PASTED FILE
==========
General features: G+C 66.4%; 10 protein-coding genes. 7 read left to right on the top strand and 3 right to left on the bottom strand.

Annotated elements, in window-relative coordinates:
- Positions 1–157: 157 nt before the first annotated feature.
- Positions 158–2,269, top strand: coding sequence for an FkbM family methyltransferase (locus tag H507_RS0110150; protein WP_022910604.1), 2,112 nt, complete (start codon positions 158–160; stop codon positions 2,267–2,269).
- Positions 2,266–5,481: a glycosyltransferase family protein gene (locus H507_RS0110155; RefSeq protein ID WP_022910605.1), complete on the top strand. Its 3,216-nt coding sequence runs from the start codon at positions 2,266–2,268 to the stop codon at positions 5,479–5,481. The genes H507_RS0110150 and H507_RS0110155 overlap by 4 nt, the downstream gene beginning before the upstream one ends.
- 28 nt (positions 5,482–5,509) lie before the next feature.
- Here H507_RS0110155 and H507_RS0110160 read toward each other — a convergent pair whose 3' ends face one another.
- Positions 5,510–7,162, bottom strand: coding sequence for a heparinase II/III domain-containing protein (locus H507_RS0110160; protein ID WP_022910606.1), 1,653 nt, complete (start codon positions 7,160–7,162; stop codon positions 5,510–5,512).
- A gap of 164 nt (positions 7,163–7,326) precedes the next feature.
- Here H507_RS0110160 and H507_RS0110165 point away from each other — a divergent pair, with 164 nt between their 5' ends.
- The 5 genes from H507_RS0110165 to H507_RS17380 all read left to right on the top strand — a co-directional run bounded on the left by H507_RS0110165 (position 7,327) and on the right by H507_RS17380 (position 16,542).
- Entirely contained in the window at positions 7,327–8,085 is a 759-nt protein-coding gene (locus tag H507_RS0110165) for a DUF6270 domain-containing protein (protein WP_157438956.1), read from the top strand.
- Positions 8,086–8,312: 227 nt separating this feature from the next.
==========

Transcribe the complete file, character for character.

General features: G+C 66.4%; 10 protein-coding genes. 7 read left to right on the top strand and 3 right to left on the bottom strand.

Annotated elements, in window-relative coordinates:
- Positions 1–157: 157 nt before the first annotated feature.
- Positions 158–2,269, top strand: coding sequence for an FkbM family methyltransferase (locus tag H507_RS0110150; protein WP_022910604.1), 2,112 nt, complete (start codon positions 158–160; stop codon positions 2,267–2,269).
- Positions 2,266–5,481: a glycosyltransferase family protein gene (locus H507_RS0110155; RefSeq protein ID WP_022910605.1), complete on the top strand. Its 3,216-nt coding sequence runs from the start codon at positions 2,266–2,268 to the stop codon at positions 5,479–5,481. The genes H507_RS0110150 and H507_RS0110155 overlap by 4 nt, the downstream gene beginning before the upstream one ends.
- 28 nt (positions 5,482–5,509) lie before the next feature.
- Here H507_RS0110155 and H507_RS0110160 read toward each other — a convergent pair whose 3' ends face one another.
- Positions 5,510–7,162, bottom strand: coding sequence for a heparinase II/III domain-containing protein (locus H507_RS0110160; protein ID WP_022910606.1), 1,653 nt, complete (start codon positions 7,160–7,162; stop codon positions 5,510–5,512).
- A gap of 164 nt (positions 7,163–7,326) precedes the next feature.
- Here H507_RS0110160 and H507_RS0110165 point away from each other — a divergent pair, with 164 nt between their 5' ends.
- The 5 genes from H507_RS0110165 to H507_RS17380 all read left to right on the top strand — a co-directional run bounded on the left by H507_RS0110165 (position 7,327) and on the right by H507_RS17380 (position 16,542).
- Entirely contained in the window at positions 7,327–8,085 is a 759-nt protein-coding gene (locus tag H507_RS0110165) for a DUF6270 domain-containing protein (protein WP_157438956.1), read from the top strand.
- Positions 8,086–8,312: 227 nt separating this feature from the next.